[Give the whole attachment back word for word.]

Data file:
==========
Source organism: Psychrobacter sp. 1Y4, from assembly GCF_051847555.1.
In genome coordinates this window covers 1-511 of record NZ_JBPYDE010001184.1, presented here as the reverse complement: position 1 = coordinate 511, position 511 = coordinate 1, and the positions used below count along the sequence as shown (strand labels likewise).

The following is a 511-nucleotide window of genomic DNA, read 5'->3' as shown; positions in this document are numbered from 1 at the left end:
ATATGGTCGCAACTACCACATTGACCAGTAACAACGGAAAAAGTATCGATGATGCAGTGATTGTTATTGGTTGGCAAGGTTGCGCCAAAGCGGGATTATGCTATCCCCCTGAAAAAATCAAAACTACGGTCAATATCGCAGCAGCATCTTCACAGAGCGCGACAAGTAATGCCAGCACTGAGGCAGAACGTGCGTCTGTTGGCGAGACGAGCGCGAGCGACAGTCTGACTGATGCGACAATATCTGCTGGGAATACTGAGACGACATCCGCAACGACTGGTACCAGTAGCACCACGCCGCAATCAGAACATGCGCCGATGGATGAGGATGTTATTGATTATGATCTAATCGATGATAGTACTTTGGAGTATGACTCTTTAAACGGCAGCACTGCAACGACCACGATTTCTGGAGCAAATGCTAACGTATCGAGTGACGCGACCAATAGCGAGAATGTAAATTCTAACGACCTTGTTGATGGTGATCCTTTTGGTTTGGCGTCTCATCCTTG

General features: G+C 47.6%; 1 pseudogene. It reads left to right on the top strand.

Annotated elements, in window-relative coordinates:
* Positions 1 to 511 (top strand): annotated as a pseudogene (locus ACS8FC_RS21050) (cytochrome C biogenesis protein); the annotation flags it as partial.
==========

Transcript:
Source organism: Psychrobacter sp. 1Y4, from assembly GCF_051847555.1.
In genome coordinates this window covers 1-511 of record NZ_JBPYDE010001184.1, presented here as the reverse complement: position 1 = coordinate 511, position 511 = coordinate 1, and the positions used below count along the sequence as shown (strand labels likewise).

The following is a 511-nucleotide window of genomic DNA, read 5'->3' as shown; positions in this document are numbered from 1 at the left end:
ATATGGTCGCAACTACCACATTGACCAGTAACAACGGAAAAAGTATCGATGATGCAGTGATTGTTATTGGTTGGCAAGGTTGCGCCAAAGCGGGATTATGCTATCCCCCTGAAAAAATCAAAACTACGGTCAATATCGCAGCAGCATCTTCACAGAGCGCGACAAGTAATGCCAGCACTGAGGCAGAACGTGCGTCTGTTGGCGAGACGAGCGCGAGCGACAGTCTGACTGATGCGACAATATCTGCTGGGAATACTGAGACGACATCCGCAACGACTGGTACCAGTAGCACCACGCCGCAATCAGAACATGCGCCGATGGATGAGGATGTTATTGATTATGATCTAATCGATGATAGTACTTTGGAGTATGACTCTTTAAACGGCAGCACTGCAACGACCACGATTTCTGGAGCAAATGCTAACGTATCGAGTGACGCGACCAATAGCGAGAATGTAAATTCTAACGACCTTGTTGATGGTGATCCTTTTGGTTTGGCGTCTCATCCTTG

General features: G+C 47.6%; 1 pseudogene. It reads left to right on the top strand.

Annotated elements, in window-relative coordinates:
* Positions 1 to 511 (top strand): annotated as a pseudogene (locus ACS8FC_RS21050) (cytochrome C biogenesis protein); the annotation flags it as partial.